But silence is not an option in face of the violations of international law and of a grave humanitarian crisis

Silence is not an option for the OAS, especially as the two countries involved enjoy observer status of our Organisation with responsibilities to uphold the principles and values of our charter.

Madam Chair, we have acted in the OAS, after wide consultation amongst each other, to uphold the values for which we collective declare we stand.

Our collective action should be applauded and each of our countries that stood up here for international law and for peace and security deserves respect and thanks.

My delegation and the delegation of Guatemala thanks them all.

10th Anniversary of the Report of the Commonwealth Eminent Persons Group on Urgent Reform of the Commonwealth

 

October 2021 is the 10th anniversary of the Report of the 2011 Eminent Persons Group (EPG) entitled:  A Commonwealth of the People: Time for Urgent Reform

The report can be read on this website.  The link is:

EPG Report FINALprintedVersion.pdf (sirronaldsanders.com)


All posts...

Election for the post of Commonwealth Secretary-General

Sir Ronald was a candidate for election to the post of Commonwealth Secretary-General In November 2015 at the Commonwealth Heads of Government Meeting in Malta. View further details here.

Portrait of Sir Ronald Sanders

Sir Ronald Sanders is currently Ambassador Extraordinary and Plenipotentiary to the United States and the Organisation of American States.

Welcome

Welcome to this website. I created it in 2009 in response to many requests for access to commentaries I have written, lectures I have given and interviews that have been broadcast or printed in the media on matters related to the political economy of the Caribbean and the Commonwealth.  They are all avaialble here for free.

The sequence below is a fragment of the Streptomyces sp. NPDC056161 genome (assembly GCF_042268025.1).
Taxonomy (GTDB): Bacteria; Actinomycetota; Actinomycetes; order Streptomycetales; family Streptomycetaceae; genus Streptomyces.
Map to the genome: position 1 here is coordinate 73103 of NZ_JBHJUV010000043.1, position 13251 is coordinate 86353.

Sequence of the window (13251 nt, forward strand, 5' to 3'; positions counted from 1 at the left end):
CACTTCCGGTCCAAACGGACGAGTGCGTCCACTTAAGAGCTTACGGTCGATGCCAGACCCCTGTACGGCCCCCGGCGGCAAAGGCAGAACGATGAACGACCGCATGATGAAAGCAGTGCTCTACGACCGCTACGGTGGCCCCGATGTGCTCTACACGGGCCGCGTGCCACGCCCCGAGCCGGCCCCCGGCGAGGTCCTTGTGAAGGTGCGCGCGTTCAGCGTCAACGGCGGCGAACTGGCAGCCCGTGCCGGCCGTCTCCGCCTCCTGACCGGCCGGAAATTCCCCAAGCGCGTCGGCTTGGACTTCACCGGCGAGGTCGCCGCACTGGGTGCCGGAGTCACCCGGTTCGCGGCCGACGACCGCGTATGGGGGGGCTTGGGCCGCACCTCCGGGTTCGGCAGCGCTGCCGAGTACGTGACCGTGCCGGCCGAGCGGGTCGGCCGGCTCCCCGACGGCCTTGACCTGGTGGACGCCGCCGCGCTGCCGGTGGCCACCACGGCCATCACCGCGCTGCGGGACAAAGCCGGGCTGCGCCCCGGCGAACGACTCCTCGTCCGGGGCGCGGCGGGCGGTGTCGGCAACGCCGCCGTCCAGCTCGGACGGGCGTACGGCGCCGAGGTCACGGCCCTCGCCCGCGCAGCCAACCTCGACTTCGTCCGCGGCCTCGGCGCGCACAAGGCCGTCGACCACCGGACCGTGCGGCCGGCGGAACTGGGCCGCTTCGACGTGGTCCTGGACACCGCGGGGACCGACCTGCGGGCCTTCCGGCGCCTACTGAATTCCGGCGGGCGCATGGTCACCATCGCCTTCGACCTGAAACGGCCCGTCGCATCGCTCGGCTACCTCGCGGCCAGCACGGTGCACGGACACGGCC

These requests have come from university students, publications, academics, government officials and business people in many parts of the world. In the course of responding to these requests, I have been pleased to build up a network of global contacts who now receive my commentaries weekly.

From a career that encompassed broadcast and print journalism, development and commercial banking, diplomacy and international negotiations in both the public and private sectors, I am privileged to draw on wide and varied experiences to write, lecture and undertake consultancies.  The latter activity was susended while I carry out my present functions as Ambassador for Antigua and Barbuda. 

I have taken the greatest pleasure in receiving comments and criticism from people all over the world that the Internet has made a “village”. I have learned from many of the comments I received. They have caused me to reflect on my own thinking. Through this website, I hope to communicate regularly with all who write to me.

The website is now a permanent repository of the weekly commentaries and lectures going back several years. Anyone is free to access them here, and to cite them provided my permission is sought in advance through the “Contact me” mechanism. A few of the lectures I have given in Britain and in the Caribbean are also posted on the site in a PDF format which can be easily downloaded. Again, I would make the same request to seek my permission before citing the material.

I invite responses to my writings, and inquiries about the experience and knowledge I can bring to achieving the objectives of companies and organizations that do business related to the Caribbean and the Commonwealth.

Kind regards

Ronald Sanders